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Scientists revive a ‘zombie virus’ that’s been frozen for 48,500 years

Our battle against coronavirus is still not over, yet another strain of viruses is on the horizon and can *possibly* plague us in the future.

French scientists have raised alarm bells over “zombie viruses” as they recently discovered strains of ancient viruses that pose a threat to both human health and wildlife. This discovery comes after scientists collected earth samples from permafrost in Serbia.

In a recent study published in the journal Viruses last February, the team unearthed 13 ancient viruses from permafrost taken from different places in Serbia, including the Lena river, Kamchatka Peninsula, and Kolyma river, among many others.

One of the strains they revived was Pandoravirus yedoma, the oldest virus they have isolated which is believed to be frozen for 48,500 years.

On the other hand, the youngest strain of virus the scientists discovered came from the content of the mammoth’s stomach and has been frozen for 27,000 years.

The researchers have noted that the emergence of zombie viruses is due to the thawing of permafrost.

Permafrost is perennially frozen ground that blankets approximately 15% of the Northern Hemisphere or 11% of the global surface, including the areas of the Arctic, Alaska, Canada, and Russia.

It stores a massive amount of organic matter that has been frozen up for centuries. When permafrost thaws, this matter will then be released, and along with it is the revival of ancient viruses that remained dormant.

That’s why despite being frozen for centuries, scientists have warned that the zombie viruses they have extracted remain infectious. However, it’s not yet determined how the virus would be once exposed to present-day conditions.

In an interview, Jean-Michel Claverie, one of the scientists involved in the study, said: “We view these amoeba-infecting viruses as surrogates for all other possible viruses that might be in the permafrost.”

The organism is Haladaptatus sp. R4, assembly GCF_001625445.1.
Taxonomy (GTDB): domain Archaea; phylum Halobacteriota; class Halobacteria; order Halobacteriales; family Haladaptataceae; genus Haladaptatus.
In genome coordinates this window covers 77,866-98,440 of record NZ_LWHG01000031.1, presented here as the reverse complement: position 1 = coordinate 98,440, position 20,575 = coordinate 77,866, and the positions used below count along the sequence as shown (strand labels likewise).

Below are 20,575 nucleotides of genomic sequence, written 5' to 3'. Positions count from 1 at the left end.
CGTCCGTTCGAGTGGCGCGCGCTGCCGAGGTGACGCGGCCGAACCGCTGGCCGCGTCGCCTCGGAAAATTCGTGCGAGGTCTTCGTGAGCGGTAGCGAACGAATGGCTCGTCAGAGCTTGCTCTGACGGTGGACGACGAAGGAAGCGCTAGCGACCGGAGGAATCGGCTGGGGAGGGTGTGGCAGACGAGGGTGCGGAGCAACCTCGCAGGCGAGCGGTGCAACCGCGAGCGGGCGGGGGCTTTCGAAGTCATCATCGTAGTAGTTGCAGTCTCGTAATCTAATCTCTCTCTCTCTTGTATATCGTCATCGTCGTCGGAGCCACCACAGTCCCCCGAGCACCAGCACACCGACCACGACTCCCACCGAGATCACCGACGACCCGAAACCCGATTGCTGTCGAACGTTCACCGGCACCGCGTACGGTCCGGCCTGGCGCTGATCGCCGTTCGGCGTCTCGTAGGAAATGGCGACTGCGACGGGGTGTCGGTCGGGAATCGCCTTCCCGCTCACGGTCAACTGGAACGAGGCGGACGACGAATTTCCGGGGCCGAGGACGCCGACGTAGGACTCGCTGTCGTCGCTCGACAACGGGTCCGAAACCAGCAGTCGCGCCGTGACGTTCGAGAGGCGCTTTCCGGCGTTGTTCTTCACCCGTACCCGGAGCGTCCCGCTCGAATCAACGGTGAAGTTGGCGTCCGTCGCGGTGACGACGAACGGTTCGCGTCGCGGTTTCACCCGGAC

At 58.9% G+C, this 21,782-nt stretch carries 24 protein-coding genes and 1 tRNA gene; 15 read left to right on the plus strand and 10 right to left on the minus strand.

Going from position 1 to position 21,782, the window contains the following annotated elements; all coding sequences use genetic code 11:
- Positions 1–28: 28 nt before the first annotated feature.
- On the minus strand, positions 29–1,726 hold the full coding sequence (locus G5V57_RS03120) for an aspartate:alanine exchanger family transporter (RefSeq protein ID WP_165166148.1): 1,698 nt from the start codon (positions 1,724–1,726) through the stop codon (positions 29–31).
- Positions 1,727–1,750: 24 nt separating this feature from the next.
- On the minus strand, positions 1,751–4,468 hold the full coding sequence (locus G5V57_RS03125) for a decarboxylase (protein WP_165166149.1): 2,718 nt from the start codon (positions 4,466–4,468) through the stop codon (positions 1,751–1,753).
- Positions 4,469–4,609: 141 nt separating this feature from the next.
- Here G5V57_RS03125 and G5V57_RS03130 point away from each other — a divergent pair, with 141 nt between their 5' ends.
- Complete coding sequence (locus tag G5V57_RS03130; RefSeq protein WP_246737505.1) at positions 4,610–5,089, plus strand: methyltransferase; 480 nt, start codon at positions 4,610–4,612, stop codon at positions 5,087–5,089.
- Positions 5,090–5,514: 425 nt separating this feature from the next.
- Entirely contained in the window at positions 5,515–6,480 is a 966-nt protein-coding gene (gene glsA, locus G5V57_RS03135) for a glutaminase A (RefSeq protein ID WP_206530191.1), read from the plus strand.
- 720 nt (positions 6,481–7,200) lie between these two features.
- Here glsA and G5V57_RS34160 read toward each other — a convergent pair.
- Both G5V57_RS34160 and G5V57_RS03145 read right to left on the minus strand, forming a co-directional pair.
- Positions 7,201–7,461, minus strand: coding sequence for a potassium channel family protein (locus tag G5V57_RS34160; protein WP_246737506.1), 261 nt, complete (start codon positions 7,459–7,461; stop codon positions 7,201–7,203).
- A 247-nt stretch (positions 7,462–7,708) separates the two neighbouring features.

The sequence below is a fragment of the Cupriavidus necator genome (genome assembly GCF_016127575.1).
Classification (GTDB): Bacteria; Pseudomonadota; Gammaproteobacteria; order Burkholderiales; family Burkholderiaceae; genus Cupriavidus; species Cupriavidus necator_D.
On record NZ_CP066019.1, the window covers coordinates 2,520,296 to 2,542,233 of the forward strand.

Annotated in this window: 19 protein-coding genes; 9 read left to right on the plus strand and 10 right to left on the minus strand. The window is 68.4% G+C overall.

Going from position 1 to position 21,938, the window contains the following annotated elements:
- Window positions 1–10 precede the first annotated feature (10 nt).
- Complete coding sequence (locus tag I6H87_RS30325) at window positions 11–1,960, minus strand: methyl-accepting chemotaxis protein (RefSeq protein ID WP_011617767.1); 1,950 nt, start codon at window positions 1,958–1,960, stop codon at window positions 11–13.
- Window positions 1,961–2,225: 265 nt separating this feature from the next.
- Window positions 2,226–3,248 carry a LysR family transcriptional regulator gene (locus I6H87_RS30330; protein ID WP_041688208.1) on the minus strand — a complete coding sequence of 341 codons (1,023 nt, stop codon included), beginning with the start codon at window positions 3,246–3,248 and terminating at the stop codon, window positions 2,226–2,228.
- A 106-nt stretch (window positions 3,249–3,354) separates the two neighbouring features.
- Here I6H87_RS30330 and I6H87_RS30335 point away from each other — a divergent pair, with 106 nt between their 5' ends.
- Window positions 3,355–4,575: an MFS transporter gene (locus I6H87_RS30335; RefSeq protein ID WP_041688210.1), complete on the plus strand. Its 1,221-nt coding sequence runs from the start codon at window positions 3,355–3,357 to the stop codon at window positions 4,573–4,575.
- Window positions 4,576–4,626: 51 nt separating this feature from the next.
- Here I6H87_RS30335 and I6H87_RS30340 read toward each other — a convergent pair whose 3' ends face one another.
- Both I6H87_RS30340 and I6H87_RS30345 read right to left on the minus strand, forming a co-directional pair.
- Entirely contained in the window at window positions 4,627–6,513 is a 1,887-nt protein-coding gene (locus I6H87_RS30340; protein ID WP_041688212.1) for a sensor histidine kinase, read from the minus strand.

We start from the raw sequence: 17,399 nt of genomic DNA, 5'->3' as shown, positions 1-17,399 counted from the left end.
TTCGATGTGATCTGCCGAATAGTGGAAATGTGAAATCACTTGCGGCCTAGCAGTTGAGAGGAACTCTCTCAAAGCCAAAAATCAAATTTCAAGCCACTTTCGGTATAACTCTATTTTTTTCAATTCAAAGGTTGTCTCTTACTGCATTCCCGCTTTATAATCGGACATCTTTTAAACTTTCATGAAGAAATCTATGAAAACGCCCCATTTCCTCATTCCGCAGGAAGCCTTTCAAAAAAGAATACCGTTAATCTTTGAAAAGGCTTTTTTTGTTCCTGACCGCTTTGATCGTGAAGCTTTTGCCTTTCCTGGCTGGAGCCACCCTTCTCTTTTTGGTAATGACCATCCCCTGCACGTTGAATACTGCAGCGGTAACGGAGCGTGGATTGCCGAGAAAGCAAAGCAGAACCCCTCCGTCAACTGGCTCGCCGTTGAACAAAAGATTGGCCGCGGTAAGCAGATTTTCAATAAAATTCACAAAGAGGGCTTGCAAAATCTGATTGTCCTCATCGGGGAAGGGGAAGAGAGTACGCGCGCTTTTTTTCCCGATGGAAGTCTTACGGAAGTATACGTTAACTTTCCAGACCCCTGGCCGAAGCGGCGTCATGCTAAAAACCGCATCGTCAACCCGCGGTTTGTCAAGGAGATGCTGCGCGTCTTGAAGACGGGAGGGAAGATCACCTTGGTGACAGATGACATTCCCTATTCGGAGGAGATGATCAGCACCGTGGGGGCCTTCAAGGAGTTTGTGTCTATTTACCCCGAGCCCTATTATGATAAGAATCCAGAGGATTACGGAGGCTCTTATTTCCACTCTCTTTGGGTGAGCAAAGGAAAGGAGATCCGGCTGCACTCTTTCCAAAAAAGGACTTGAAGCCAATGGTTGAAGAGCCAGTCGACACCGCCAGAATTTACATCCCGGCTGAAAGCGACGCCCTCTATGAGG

“We see the traces of many, many, many other viruses. So we know they are there. We don’t know for sure that they are still alive. But our reasoning is that if the amoeba viruses are still alive, there is no reason why the other viruses will not be still alive, and capable of infecting their own hosts,” he explained.

Claverie also added that chances of viral spillover continue to increase due to climate change, posing a threat as it can come back to life as “a serious public health threat” in modern society.

“It is thus likely that ancient permafrost (eventually much older than 50,000 years, our limit solely dictated by the validity range of radiocarbon dating) will release these unknown viruses upon thawing,” Claverie and his team noted. “How long these viruses could remain infectious once exposed to outdoor conditions (UV light, oxygen, heat), and how likely they will be to encounter and infect a suitable host in the interval, is yet impossible to estimate.”

“The risk is bound to increase in the context of global warming, in which permafrost thawing will keep accelerating, and more people will populate the Arctic in the wake of the industrial venture,” they added.

This isn’t the first time Claverie and his team revived viruses that were frozen in permafrost.

In 2014, Claverie and his team revived a virus that has been frozen in permafrost for 30,000 years. They also managed to make the virus infectious again by inserting it into cultured cells. A year later, they repeated the same process and managed to isolate a different strain of virus.

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